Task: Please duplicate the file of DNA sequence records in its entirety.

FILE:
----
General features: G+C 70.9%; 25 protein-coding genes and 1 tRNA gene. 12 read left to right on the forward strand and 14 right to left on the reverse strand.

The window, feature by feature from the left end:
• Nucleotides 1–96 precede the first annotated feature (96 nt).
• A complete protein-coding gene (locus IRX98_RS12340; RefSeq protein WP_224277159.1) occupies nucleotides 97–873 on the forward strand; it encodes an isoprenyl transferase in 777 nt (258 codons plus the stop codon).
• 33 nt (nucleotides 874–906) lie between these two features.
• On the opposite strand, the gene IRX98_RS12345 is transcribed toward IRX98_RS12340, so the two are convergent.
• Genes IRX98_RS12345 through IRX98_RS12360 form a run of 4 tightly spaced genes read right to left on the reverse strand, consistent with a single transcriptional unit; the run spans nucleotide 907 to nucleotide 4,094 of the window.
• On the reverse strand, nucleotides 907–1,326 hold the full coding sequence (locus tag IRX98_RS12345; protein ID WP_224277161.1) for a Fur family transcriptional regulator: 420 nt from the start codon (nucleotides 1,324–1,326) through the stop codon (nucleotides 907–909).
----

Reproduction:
General features: G+C 70.9%; 25 protein-coding genes and 1 tRNA gene. 12 read left to right on the forward strand and 14 right to left on the reverse strand.

The window, feature by feature from the left end:
• Nucleotides 1–96 precede the first annotated feature (96 nt).
• A complete protein-coding gene (locus IRX98_RS12340; RefSeq protein WP_224277159.1) occupies nucleotides 97–873 on the forward strand; it encodes an isoprenyl transferase in 777 nt (258 codons plus the stop codon).
• 33 nt (nucleotides 874–906) lie between these two features.
• On the opposite strand, the gene IRX98_RS12345 is transcribed toward IRX98_RS12340, so the two are convergent.
• Genes IRX98_RS12345 through IRX98_RS12360 form a run of 4 tightly spaced genes read right to left on the reverse strand, consistent with a single transcriptional unit; the run spans nucleotide 907 to nucleotide 4,094 of the window.
• On the reverse strand, nucleotides 907–1,326 hold the full coding sequence (locus tag IRX98_RS12345; protein ID WP_224277161.1) for a Fur family transcriptional regulator: 420 nt from the start codon (nucleotides 1,324–1,326) through the stop codon (nucleotides 907–909).